What we know. During recovery, only so much rest is beneficial. When returning from a concussion, it’s important for an athlete to begin the process of active recovery — not go into a dark room and do nothing for days. “You take people and do that and they actually become worse,” Dr. Jeffrey Mjaanes, Rush University Medical Center, said. “After that, really trying to get them back to normal life, get them back to school, get them back to a low-level of activity seems to be very beneficial.”
What we think we know. Girls soccer players are ‘more honest’ about concussion symptoms than boys. A study published by the JAMA Pediatrics last year found that girls soccer players suffered 4.50 concussions per 10,000 athlete exposures while boys suffered 2.78 concussions per 10,000 athlete exposures. “It seems that the most likely explanation, however, is women are probably just more honest about their symptoms — more likely to report symptoms.” Restricting headers at the youth level likely will reduce risks. The measures taken by U.S. Soccer to ban headers for players age 10 and younger — and limit them for players age 11-13 — should decrease the likelihood of concussions and make young players safer.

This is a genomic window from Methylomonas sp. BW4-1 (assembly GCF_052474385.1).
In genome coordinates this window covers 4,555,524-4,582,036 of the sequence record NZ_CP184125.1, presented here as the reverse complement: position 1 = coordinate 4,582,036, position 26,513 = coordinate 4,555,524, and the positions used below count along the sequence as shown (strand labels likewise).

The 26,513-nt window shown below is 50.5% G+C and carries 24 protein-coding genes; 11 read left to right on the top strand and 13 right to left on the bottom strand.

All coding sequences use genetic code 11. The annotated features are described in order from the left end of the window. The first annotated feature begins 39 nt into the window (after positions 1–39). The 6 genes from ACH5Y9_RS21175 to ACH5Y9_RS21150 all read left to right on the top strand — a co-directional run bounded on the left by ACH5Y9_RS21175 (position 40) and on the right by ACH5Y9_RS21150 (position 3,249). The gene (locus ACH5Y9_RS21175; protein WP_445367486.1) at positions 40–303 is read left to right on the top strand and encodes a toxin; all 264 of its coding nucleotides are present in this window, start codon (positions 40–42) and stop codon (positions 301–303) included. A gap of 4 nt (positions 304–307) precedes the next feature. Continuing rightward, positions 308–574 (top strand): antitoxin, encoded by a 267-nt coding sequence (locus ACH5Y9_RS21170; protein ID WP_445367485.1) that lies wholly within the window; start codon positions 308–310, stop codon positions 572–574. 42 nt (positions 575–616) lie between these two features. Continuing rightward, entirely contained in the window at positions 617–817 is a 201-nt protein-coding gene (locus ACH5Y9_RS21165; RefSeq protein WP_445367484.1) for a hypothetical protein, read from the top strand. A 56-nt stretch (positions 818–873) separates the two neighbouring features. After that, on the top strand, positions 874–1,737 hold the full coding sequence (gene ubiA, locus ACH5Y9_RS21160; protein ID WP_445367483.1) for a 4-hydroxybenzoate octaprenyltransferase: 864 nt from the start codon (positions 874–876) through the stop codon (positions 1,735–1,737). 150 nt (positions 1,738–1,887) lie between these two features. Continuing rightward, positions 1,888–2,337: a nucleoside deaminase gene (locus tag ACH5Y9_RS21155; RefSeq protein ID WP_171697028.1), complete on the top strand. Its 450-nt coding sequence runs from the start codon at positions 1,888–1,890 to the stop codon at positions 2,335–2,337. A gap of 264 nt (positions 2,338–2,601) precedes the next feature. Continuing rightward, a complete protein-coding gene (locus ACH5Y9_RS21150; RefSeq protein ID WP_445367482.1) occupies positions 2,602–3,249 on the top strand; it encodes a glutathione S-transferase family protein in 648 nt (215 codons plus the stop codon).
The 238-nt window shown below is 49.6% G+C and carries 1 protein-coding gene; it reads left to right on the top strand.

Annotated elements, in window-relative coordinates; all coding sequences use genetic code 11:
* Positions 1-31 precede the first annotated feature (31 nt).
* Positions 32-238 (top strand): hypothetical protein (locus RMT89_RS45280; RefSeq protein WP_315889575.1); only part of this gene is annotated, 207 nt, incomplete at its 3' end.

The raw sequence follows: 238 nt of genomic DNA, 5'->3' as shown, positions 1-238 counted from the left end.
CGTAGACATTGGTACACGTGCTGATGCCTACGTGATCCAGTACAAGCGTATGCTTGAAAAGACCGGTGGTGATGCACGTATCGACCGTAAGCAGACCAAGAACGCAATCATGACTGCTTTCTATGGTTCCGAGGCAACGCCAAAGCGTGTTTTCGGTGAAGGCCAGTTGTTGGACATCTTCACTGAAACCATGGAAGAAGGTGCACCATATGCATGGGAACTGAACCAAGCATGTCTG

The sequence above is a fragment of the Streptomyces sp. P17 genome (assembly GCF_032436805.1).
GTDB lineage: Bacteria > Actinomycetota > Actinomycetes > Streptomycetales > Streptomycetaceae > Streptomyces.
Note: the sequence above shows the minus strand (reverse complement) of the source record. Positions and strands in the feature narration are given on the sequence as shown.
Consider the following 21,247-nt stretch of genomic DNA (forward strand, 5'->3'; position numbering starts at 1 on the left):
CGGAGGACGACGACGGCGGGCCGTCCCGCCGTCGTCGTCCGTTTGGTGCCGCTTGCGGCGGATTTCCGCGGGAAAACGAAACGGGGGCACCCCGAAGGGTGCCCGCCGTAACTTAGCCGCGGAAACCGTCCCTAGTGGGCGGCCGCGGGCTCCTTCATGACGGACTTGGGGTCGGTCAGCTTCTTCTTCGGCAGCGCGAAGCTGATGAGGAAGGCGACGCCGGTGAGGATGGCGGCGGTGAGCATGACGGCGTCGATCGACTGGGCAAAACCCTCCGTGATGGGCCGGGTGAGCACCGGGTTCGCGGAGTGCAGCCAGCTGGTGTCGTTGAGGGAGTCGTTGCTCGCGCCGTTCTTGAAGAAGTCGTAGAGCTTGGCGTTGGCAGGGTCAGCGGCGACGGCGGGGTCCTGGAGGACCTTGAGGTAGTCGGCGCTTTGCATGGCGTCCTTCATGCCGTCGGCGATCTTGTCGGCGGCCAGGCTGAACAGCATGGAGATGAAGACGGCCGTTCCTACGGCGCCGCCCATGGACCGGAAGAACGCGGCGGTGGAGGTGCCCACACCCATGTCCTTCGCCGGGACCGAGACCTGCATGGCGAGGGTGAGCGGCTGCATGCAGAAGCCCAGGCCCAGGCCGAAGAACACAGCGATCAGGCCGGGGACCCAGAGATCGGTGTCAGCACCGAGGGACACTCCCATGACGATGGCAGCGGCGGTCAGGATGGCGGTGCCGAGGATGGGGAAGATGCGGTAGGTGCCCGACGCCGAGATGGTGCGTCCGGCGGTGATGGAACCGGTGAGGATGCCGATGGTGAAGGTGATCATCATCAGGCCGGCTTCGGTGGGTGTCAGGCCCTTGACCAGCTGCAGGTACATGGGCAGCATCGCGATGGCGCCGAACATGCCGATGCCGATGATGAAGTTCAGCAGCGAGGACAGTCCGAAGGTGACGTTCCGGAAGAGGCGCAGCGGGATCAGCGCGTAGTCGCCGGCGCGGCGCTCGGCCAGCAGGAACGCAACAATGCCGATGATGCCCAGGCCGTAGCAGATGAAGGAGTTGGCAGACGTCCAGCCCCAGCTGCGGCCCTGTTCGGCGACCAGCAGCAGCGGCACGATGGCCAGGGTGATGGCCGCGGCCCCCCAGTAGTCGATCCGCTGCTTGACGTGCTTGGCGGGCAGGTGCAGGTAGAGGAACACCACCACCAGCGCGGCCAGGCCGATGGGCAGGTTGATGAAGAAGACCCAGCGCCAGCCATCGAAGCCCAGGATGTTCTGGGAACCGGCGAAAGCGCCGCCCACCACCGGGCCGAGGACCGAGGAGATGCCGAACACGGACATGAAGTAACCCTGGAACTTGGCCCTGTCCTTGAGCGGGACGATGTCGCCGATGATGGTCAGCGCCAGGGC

What we don’t know. Is there a connection between CTE and soccer, as there is with football? How many concussions are too many? Could there be a catch-all diagnosis?
Read more at: http://www.chicagotribune.com/suburbs/evanston/sports/ct-gln-girls-soccer-concussion-facts-tl-0519-20160518-story.html